The space from which the eader is coming inevitably impacts the collective field in which they are operating as the work of Otto Sharmer  (Theory U) so well demonstrates:

“Successful leadership depends on the quality of attention and intention that the leader brings to any situation. Two leaders in the same circumstances doing the same thing can bring about completely different outcomes, depending on the inner place from which each operates.”

Scharmer goes on to assert, “At it’s core, leadership is about shaping and shifting how individuals and groups attend to and subsequently respond to a situation.” and sees the challenge for many leaders to be recognising and changing the ‘structural habits of attention used in their organizations’.

This is pertinent given the discoveries of Quantum Physics: the very act of observation affects the behaviour of particles, in fact it seems that particles are literally ‘waves of possibility’ until they are measured or quantified in time and space. Therefore ‘structural habits of attention’ affect not only what we are able to perceive in the culture or organisation but also tend to reinforce our belief systems which in turn can impose limits on what kind of information we are able to receive.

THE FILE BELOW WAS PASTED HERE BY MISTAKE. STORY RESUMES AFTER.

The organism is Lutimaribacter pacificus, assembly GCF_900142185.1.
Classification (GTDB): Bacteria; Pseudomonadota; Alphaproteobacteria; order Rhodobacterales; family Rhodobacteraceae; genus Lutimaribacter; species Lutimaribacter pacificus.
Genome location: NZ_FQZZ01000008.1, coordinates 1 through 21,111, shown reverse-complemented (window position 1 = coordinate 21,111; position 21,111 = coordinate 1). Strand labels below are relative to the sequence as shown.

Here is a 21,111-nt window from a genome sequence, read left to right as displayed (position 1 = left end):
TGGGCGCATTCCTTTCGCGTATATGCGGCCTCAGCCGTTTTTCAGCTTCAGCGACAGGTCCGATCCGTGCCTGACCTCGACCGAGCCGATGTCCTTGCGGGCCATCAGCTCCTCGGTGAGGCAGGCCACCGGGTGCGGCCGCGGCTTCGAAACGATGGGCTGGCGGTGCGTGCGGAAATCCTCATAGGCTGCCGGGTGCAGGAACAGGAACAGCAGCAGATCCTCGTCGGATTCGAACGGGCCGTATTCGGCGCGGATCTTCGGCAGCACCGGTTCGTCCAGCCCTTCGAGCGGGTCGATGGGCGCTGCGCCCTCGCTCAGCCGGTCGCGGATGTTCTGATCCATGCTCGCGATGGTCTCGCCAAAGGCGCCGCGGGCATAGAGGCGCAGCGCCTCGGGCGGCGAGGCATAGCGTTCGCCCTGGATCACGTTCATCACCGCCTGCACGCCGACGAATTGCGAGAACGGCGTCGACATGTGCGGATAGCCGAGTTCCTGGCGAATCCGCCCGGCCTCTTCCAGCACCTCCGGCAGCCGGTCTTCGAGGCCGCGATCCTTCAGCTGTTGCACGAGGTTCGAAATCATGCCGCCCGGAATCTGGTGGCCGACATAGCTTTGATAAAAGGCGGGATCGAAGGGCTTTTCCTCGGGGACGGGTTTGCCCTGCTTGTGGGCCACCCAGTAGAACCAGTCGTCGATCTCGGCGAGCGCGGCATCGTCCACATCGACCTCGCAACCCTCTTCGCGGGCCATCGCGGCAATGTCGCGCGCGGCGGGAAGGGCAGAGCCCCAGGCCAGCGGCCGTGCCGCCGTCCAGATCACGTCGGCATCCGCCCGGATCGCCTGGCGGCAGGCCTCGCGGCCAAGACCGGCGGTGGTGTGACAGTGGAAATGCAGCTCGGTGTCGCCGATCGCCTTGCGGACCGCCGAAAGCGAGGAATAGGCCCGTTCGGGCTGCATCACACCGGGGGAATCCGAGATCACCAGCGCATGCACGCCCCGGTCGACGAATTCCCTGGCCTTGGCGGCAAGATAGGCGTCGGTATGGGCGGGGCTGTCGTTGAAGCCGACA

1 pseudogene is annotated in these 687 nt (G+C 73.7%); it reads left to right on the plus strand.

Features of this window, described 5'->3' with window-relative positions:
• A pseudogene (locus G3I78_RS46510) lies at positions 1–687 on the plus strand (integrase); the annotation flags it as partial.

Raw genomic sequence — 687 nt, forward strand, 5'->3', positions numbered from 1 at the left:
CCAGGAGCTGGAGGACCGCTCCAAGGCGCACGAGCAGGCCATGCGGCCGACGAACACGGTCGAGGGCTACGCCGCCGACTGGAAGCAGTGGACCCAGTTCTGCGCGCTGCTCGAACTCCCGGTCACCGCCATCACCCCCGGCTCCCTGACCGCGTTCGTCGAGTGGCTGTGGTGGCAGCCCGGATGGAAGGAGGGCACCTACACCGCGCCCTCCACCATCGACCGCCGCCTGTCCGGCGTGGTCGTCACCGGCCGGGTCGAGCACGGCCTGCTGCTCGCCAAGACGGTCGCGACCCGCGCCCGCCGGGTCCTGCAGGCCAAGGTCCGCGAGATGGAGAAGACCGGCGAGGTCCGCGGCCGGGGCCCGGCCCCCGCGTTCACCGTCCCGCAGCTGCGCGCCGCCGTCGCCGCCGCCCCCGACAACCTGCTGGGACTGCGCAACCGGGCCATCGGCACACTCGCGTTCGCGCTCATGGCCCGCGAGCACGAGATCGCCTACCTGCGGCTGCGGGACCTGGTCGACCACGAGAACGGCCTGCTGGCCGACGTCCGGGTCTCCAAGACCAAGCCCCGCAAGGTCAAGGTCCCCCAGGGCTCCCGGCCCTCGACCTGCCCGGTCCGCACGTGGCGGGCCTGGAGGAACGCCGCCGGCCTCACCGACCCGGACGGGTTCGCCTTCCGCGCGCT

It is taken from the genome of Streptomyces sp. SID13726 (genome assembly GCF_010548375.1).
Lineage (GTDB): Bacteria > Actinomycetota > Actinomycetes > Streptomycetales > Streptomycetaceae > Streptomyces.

The dominant cultures of the West since the Enlightenment have traditionally supported rationality and leading from the ‘Head’ n the process culturally we have undervalued the body and the heart. Human Beings (‘We’) are Spirits or some kind of Consciousness focussed within physical, biological bodies. We are information receivers and transmitters hen we refuse to acknowledge the rightful place of our Hearts and Bodies as valued parts of the systems that we are, when we refuse to listen and give voice to that which our Hearts and our Bodies inform us, we create heartless societies and in the process cut ourselves off from a valuable means of receiving information about our universe, both inner and outer.

It is my belief that so called ‘Yellow’ thinking will not be sufficient to resolve the existential planetary problems that homo sapiens have created. Firstly it will take more than ‘thinking’ to create the ‘yellow brick road’. It will take Art, Rage of the Heart (courage), levels of resourcefulness that some of us don’t know we are yet capable of and Infinite Patience, not to mention Fierce Compassion and Loving Kindness. It will take soul, and if you don’t believe in soul then call it what you will, for it will demand more from us, than our intellects.